For many Americans, measles is a disease of the past, like polio. Unfortunately, measles has been making a big comeback in several different parts of the world. If you are going on vacation to certain global destinations, the CDC (Centers for Disease Control and Prevention) recommends you take certain measles precautions.
The Risk of Measles
Since January 2016, there have been more than 14,000 measles cases reported in Europe alone. Measles is no small matter, either – 35 people have died in Europe as a result of measles this year, according to the World Health Organization.
While there haven’t been any major outbreaks in the U.S., there have been a number of cases, most of which have been the result of international travel. This can be especially dangerous, since an American who contracts measles overseas and brings it home risks causing an outbreak here in the states.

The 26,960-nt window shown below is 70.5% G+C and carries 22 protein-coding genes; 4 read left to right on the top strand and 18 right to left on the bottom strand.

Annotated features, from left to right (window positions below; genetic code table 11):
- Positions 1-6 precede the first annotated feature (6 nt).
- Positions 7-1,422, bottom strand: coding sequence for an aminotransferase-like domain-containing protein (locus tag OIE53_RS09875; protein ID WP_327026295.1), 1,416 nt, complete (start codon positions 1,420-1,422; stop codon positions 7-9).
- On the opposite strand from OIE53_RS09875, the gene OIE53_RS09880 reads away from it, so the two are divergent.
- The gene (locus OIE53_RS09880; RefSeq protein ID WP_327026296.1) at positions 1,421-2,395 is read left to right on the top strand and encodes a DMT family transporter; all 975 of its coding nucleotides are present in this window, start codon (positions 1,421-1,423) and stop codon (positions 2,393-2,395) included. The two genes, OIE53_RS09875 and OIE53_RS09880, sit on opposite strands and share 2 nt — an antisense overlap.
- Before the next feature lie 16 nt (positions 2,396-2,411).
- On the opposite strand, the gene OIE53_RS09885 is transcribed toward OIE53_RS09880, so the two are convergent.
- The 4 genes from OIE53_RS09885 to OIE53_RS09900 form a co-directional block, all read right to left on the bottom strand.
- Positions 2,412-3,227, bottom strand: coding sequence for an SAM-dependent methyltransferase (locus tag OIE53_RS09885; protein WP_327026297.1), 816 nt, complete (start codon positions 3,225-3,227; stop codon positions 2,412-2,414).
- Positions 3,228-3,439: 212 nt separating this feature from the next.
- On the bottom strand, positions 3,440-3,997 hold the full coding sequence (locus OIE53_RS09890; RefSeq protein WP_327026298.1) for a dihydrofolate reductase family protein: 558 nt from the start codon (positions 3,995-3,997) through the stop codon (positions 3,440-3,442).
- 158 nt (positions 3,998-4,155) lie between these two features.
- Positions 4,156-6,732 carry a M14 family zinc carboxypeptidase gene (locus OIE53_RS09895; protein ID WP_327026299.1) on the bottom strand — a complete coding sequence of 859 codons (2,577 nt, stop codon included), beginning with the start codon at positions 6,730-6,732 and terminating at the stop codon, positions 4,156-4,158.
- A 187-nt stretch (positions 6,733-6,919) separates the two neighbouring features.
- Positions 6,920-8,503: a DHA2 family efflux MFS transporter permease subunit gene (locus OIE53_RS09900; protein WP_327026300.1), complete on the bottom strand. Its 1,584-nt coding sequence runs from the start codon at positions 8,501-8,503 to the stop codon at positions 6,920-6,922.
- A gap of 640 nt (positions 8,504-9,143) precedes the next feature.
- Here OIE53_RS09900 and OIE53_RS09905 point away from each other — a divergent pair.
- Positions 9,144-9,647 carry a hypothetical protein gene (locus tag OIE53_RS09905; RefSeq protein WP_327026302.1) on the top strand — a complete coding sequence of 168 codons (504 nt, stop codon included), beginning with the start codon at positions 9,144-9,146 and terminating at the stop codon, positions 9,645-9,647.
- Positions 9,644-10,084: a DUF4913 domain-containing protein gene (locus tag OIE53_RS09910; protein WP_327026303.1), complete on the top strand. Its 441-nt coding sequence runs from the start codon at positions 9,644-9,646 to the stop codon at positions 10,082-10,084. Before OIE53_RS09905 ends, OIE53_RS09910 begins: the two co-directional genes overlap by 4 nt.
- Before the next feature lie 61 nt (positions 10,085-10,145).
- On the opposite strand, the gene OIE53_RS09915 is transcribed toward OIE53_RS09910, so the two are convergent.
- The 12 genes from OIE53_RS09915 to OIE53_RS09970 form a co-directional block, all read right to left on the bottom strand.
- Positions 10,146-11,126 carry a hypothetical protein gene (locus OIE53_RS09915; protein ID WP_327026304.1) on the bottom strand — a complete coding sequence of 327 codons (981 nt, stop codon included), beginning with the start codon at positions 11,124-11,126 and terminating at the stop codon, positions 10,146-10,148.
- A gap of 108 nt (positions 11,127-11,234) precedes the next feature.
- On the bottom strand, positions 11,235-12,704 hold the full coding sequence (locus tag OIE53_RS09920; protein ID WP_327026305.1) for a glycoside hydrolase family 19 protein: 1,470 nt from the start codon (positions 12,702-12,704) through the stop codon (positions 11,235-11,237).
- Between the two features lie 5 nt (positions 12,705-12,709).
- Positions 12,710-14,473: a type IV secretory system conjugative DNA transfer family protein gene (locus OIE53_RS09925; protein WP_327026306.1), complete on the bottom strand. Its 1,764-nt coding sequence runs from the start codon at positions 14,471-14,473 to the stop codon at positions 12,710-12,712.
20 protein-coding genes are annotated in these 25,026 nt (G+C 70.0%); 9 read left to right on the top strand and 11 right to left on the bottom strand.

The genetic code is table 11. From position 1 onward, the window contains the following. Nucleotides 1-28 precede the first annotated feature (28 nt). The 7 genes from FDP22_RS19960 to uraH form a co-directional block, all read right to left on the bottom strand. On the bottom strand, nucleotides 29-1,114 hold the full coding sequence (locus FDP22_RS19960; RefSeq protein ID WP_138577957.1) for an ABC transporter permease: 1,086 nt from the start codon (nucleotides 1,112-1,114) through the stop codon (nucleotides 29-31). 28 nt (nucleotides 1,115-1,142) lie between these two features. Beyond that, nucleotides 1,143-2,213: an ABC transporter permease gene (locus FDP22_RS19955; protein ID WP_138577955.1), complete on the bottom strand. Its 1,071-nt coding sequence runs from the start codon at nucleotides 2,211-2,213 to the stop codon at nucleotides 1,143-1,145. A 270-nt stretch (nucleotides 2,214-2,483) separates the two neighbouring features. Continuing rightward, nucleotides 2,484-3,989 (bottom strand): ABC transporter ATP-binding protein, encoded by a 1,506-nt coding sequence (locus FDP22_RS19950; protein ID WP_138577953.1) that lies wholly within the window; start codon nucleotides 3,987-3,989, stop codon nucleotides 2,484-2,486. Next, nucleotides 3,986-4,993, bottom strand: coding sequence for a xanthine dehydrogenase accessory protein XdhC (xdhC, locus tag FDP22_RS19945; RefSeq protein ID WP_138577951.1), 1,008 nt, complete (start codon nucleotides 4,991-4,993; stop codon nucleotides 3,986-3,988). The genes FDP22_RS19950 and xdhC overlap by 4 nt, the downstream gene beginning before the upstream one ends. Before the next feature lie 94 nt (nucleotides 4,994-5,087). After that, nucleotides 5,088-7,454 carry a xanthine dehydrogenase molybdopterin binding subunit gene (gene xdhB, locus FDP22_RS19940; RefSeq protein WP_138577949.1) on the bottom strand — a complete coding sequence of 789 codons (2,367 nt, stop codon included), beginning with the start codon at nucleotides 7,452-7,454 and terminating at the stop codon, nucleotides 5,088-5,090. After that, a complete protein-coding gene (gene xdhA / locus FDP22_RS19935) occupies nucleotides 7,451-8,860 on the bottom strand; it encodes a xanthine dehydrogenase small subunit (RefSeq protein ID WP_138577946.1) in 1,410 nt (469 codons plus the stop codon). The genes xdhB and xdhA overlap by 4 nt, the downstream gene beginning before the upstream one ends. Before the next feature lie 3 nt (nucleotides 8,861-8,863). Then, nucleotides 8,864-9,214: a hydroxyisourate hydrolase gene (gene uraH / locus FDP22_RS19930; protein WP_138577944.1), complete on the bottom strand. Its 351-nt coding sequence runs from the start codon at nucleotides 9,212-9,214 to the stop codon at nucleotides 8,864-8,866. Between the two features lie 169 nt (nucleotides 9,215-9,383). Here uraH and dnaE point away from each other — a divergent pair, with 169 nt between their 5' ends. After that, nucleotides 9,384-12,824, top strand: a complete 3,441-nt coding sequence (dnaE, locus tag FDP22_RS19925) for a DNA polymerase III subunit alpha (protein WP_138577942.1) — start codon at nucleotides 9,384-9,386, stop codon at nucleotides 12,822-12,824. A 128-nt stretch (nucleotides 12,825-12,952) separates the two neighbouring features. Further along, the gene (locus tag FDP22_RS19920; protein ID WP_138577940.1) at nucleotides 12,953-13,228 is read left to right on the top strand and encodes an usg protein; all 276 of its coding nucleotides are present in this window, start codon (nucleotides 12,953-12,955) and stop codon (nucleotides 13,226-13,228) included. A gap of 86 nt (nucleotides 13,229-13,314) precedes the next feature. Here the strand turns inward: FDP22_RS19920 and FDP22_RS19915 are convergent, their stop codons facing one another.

There are currently travel health notices for five European countries that have experienced measles outbreaks since November of last year. These countries include Belgium, France, Italy, Germany and Romania. However, there have been measles cases reported in 15 countries throughout Europe this year alone.
If you are planning a trip to Europe this summer, then you and your family should take precautions by visiting your doctor at least four to six weeks before you travel in order to get vaccinated for the measles. The vaccination is a series of shots, which is why you may need up to six weeks to have them administered and for your body to build up immunity to the disease.
Measles is not something you should take lightly. It’s one of the most contagious of all infectious diseases. It’s estimated that 90 percent of susceptible persons who have close contact with someone that has measles will contract the disease. It’s a virus that can be spread via coughs or sneezes and that can live two hours or more in the air or on surfaces.